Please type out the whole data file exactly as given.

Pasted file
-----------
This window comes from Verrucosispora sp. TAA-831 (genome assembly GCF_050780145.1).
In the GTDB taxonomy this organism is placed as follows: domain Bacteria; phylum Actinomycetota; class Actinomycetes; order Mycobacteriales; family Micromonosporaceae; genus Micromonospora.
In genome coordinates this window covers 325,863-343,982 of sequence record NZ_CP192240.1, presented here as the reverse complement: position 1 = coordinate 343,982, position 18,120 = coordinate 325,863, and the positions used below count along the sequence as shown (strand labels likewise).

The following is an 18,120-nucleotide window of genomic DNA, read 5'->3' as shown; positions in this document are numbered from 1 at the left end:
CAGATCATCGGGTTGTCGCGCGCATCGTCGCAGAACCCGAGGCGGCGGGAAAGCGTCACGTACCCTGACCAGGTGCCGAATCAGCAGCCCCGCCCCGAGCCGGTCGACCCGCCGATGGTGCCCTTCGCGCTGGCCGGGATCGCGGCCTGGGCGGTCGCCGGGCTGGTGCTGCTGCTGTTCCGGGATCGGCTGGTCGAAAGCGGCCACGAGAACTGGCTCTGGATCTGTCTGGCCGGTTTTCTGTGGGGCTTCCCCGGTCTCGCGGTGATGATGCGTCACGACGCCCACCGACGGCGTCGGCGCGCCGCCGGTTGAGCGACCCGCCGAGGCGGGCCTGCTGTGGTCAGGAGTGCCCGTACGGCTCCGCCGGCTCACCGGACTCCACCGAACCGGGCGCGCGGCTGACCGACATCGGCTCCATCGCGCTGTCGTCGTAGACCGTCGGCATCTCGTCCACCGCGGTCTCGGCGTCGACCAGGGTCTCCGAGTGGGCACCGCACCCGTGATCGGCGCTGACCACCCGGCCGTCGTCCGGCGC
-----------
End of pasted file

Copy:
This window comes from Verrucosispora sp. TAA-831 (genome assembly GCF_050780145.1).
In the GTDB taxonomy this organism is placed as follows: domain Bacteria; phylum Actinomycetota; class Actinomycetes; order Mycobacteriales; family Micromonosporaceae; genus Micromonospora.
In genome coordinates this window covers 325,863-343,982 of sequence record NZ_CP192240.1, presented here as the reverse complement: position 1 = coordinate 343,982, position 18,120 = coordinate 325,863, and the positions used below count along the sequence as shown (strand labels likewise).

The following is an 18,120-nucleotide window of genomic DNA, read 5'->3' as shown; positions in this document are numbered from 1 at the left end:
CAGATCATCGGGTTGTCGCGCGCATCGTCGCAGAACCCGAGGCGGCGGGAAAGCGTCACGTACCCTGACCAGGTGCCGAATCAGCAGCCCCGCCCCGAGCCGGTCGACCCGCCGATGGTGCCCTTCGCGCTGGCCGGGATCGCGGCCTGGGCGGTCGCCGGGCTGGTGCTGCTGCTGTTCCGGGATCGGCTGGTCGAAAGCGGCCACGAGAACTGGCTCTGGATCTGTCTGGCCGGTTTTCTGTGGGGCTTCCCCGGTCTCGCGGTGATGATGCGTCACGACGCCCACCGACGGCGTCGGCGCGCCGCCGGTTGAGCGACCCGCCGAGGCGGGCCTGCTGTGGTCAGGAGTGCCCGTACGGCTCCGCCGGCTCACCGGACTCCACCGAACCGGGCGCGCGGCTGACCGACATCGGCTCCATCGCGCTGTCGTCGTAGACCGTCGGCATCTCGTCCACCGCGGTCTCGGCGTCGACCAGGGTCTCCGAGTGGGCACCGCACCCGTGATCGGCGCTGACCACCCGGCCGTCGTCCGGCGC